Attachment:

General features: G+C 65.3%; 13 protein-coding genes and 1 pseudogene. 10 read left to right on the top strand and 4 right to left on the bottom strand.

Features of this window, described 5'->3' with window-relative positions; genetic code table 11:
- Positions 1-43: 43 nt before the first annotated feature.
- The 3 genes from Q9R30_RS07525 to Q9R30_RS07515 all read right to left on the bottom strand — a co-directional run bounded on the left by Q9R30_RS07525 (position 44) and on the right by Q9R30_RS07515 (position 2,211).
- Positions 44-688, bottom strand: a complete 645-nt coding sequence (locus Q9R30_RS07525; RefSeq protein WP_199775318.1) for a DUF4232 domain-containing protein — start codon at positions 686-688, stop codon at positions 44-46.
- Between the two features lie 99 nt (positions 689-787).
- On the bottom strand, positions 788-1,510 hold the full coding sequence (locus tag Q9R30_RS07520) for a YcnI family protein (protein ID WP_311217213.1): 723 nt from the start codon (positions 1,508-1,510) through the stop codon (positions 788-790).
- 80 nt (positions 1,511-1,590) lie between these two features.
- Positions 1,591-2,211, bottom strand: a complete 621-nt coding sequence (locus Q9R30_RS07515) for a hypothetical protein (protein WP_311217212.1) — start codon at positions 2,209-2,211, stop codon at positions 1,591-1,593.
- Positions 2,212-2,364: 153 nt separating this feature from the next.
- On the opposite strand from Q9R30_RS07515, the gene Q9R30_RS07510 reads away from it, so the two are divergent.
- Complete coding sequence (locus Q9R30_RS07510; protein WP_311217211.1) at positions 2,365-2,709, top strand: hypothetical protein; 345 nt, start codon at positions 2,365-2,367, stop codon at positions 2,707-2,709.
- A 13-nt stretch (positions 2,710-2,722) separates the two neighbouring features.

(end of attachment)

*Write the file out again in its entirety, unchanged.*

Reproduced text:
General features: G+C 65.3%; 13 protein-coding genes and 1 pseudogene. 10 read left to right on the top strand and 4 right to left on the bottom strand.

Features of this window, described 5'->3' with window-relative positions; genetic code table 11:
- Positions 1-43: 43 nt before the first annotated feature.
- The 3 genes from Q9R30_RS07525 to Q9R30_RS07515 all read right to left on the bottom strand — a co-directional run bounded on the left by Q9R30_RS07525 (position 44) and on the right by Q9R30_RS07515 (position 2,211).
- Positions 44-688, bottom strand: a complete 645-nt coding sequence (locus Q9R30_RS07525; RefSeq protein WP_199775318.1) for a DUF4232 domain-containing protein — start codon at positions 686-688, stop codon at positions 44-46.
- Between the two features lie 99 nt (positions 689-787).
- On the bottom strand, positions 788-1,510 hold the full coding sequence (locus tag Q9R30_RS07520) for a YcnI family protein (protein ID WP_311217213.1): 723 nt from the start codon (positions 1,508-1,510) through the stop codon (positions 788-790).
- 80 nt (positions 1,511-1,590) lie between these two features.
- Positions 1,591-2,211, bottom strand: a complete 621-nt coding sequence (locus Q9R30_RS07515) for a hypothetical protein (protein WP_311217212.1) — start codon at positions 2,209-2,211, stop codon at positions 1,591-1,593.
- Positions 2,212-2,364: 153 nt separating this feature from the next.
- On the opposite strand from Q9R30_RS07515, the gene Q9R30_RS07510 reads away from it, so the two are divergent.
- Complete coding sequence (locus Q9R30_RS07510; protein WP_311217211.1) at positions 2,365-2,709, top strand: hypothetical protein; 345 nt, start codon at positions 2,365-2,367, stop codon at positions 2,707-2,709.
- A 13-nt stretch (positions 2,710-2,722) separates the two neighbouring features.